News / Art, Culture

A Cultural Corridor

The blocks above 155th Street were a little livelier last month, the streets just a bit more vibrant. The energy between the East River and the Hudson had even the residents from Upper Manhattan buzzing with excitement.

Washington Heights, Inwood, and surrounding areas saw a transformation this June, as the 6th annual Uptown Arts Stroll infiltrated churches, restaurants, parks and other public sites. The stroll is an opportunity for local artists to showcase their talents within their community. The events this year garnered special attention as the formerly volunteer-based effort is now headed by Sandra Garcia-Betancourt of the Northern Manhattan Arts Alliance (NoMAA), a non-profit organization founded to support artists in the area.

“I used to look at this block on Dyckman and say, ‘This place could be a cultural corridor,’ and all of a sudden, it’s happening,” says Sandra, a Washington Heights resident herself. Sandra, raised by missionary parents in Rio Piedras, Puerto Rico, but born in the Dominican Republic, feels a special connection to the community she represents. For one, she is an artist like those she helps – a poet pursuing her M.F.A. in Creative Writing in Spanish at New York University. Second of all, the spirit of giving, particularly to the Dominican community, was a household standard throughout her childhood. “My parents’ relationship with the Dominican Republic was really strong because they were missionaries there since very young,” she tells me in a strong voice over the phone.

Those roots have given Sandra the fortitude to run NoMAA and the Uptown Arts Stroll, a complex task considering the former has only been in existence since 2007, and the latter had never been run by her organization before. “It’s complicated because I’m dealing with very intense people who are creating something, but it’s complicated in a good way,” she says of the cause. Sandra was hired to handle the meticulous mission after the Upper Manhattan Empowerment Zone (UMEZ) provided the Hispanic Federation with funding to incubate an organization for Northern Manhattan artists.

“We’ve got a lot of Latinos who don’t know how to get support. They don’t apply for funding because they don’t know how to do it, where to go, or don’t speak English,” says Sandra with urgency. NoMAA is hoping to become a refuge for those struggling artists working in Washington Heights and Inwood, a district that is over 70 percent Latino, according to the NYC Department of City Planning.

So far, so good. The calendar on NoMAA’s website has at least four events listed each day, and people have taken notice. The stroll wasn’t just a walk in the park, but was more a series of happenings from the first day of June to the 30th, all taking place in various neighborhood posts above 155th Street. An art opening at Community Board 12, a bilingual opera at the Y.M.C.A., and a Dominican art exhibit last Friday, all saw packed crowds.

The month-long celebration was a mere one day event when it started up just five years ago. Local artists who, at the time, didn’t even have an arts council in their district, looked to the coffee shops and restaurants they frequented. The small businesses agreed to hang art on their walls, or allow performances in their spaces. And like that, a small, organic something gained momentum and grew into a cultural festivity filling the Indian Road Cafe, the Piper’s Kilt, and Mamajuana Café, to name a few.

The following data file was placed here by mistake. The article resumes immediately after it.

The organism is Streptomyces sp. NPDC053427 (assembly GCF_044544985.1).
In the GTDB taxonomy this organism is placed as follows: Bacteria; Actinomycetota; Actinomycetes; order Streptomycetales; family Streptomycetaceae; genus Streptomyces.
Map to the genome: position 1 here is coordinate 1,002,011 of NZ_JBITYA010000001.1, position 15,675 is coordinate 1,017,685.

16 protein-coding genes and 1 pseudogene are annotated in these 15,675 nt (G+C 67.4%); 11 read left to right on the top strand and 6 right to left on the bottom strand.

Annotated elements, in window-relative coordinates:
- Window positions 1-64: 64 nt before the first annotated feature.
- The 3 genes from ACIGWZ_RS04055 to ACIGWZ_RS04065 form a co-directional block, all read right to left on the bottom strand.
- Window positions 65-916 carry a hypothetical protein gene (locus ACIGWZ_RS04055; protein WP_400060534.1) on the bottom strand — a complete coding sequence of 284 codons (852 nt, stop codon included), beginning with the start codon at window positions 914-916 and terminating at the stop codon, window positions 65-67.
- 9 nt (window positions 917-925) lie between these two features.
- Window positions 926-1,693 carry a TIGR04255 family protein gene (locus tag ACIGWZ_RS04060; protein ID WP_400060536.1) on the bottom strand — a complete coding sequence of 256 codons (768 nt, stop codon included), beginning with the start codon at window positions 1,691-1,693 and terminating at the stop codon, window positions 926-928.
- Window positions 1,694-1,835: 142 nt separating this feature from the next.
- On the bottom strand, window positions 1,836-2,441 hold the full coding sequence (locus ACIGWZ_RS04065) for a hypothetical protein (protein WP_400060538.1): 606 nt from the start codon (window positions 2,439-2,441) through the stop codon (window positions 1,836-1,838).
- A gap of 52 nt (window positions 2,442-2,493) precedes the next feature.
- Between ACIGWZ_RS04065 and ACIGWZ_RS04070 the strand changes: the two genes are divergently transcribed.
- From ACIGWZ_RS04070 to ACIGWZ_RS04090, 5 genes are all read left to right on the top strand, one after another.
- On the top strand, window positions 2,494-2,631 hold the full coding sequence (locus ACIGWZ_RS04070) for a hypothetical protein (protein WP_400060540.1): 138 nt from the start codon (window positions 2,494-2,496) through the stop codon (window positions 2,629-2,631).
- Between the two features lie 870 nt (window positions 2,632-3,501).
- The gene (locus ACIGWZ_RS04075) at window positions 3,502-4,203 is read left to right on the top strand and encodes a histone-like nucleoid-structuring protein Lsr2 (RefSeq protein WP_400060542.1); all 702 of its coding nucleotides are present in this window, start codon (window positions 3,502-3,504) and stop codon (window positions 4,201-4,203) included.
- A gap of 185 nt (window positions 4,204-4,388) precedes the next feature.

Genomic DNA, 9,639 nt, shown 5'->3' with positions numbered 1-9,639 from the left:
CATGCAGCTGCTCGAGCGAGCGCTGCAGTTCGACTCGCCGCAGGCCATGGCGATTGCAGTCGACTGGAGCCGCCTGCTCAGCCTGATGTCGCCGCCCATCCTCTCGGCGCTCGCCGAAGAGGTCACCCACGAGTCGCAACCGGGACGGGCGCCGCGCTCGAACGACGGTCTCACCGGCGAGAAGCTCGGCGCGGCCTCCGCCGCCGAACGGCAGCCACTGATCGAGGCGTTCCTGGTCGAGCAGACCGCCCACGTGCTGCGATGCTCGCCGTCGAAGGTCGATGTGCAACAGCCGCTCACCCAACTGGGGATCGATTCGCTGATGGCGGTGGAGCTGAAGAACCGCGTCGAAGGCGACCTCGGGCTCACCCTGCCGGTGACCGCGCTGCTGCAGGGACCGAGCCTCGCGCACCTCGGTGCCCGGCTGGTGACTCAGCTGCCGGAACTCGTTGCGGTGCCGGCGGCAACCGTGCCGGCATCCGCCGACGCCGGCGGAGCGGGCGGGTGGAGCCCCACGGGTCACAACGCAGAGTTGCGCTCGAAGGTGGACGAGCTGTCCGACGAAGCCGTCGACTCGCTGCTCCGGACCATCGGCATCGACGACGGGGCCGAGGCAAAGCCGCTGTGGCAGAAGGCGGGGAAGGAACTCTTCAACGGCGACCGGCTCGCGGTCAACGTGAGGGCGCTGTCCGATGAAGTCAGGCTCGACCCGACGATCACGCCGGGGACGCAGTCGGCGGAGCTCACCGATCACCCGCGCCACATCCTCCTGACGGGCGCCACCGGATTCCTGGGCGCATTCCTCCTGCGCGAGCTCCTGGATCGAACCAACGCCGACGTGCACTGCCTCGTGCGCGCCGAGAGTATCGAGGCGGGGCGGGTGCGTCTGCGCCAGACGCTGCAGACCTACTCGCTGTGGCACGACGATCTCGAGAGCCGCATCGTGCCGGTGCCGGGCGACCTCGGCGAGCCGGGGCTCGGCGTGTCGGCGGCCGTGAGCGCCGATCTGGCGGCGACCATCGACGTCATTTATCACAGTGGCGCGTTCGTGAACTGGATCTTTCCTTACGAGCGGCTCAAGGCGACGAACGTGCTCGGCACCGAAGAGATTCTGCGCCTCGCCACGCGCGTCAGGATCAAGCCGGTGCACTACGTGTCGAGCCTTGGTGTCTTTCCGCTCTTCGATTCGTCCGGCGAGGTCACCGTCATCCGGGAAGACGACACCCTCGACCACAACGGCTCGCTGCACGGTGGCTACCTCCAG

With the Uptown Arts Stroll five years strong, NoMAA now has the chance to not only showcase new talent, but to honor how far the Washington Heights and Inwood community has come. Colombiano Knox Martin, a Heights resident for over 75 years whose world-renowned work has been featured in museums like the MOMA, has an ongoing exhibition at the Malcolm X and Dr. Betty Shabazz Memorial and Educational Center. Residents were also able to come together for the In the Heights dinner party, a gathering at Hispaniola Restaurant coordinated with the Tony Awards. In the Heights went on to win best musical.

“We’re making so much noise; even people outside the community are asking, ‘What’s going on over there?” says Sandra about the response. Noise they’ll continue to make, as NoMAA will be receiving a new $50,000 grant in July to carry on the artistic offerings.

“It’s really a sense of community when everybody participates and uses the resources available here,” says Sandra with a pride her mother once likely spoke with. “Everything is connected.”

Places to see art/hear music/walk around in Northern Manhattan:
KB Gallery
875 W 181st Street, New York, NY 10033
(212) 543-2393
Rio Penthouse Gallery
10 Fort Washington Avenue
bet. W. 159th & W. 160th Streets
New York, NY
212-568-2030 x208
Mamajuana Cafe
247 Dyckman St
New York, NY 10034
Phone: (212) 304-1217
The Cornerstone Center
178 Bennett Avenue
New York, NY 10040
212-923-5757
The Malcolm X & Dr. Betty Shabazz Memorial and Educational Center
3940 Broadway
New York, NY 10032
(212) 568-1341
Hispanic Society
(entrance on B’way between 155th & 156th)
613 W 155th St, New York, NY 10032
(212) 926-2234
Morris-Jumel Mansion
65 Jumel Terrace
New York, NY 10032
a short block which extends from West 160th & West 162nd Streets
One block E of St. Nicholas Avenue and one block W of Edgecombe Avenue
Please note that West 161st Street does not extend this far west.
Parlor Entertainment
555 Edgecombe Avenue (at 160th Street), Studio 3F
New York, NY 10032
212-781-6595
The Cloisters
Fort Tryon Park
99 Margaret Corbin Drive, New York, NY 10040
(212) 923-3700
Fort Tryon Park
Riverside Drive to Broadway, West 192nd to Dyckman Streets

Inwood Hill Park
along the Hudson River from Dyckman Street to the northern tip of the island
Libreria Caliope
183 Dyckman St
New York, NY 10040

(212) 567-3511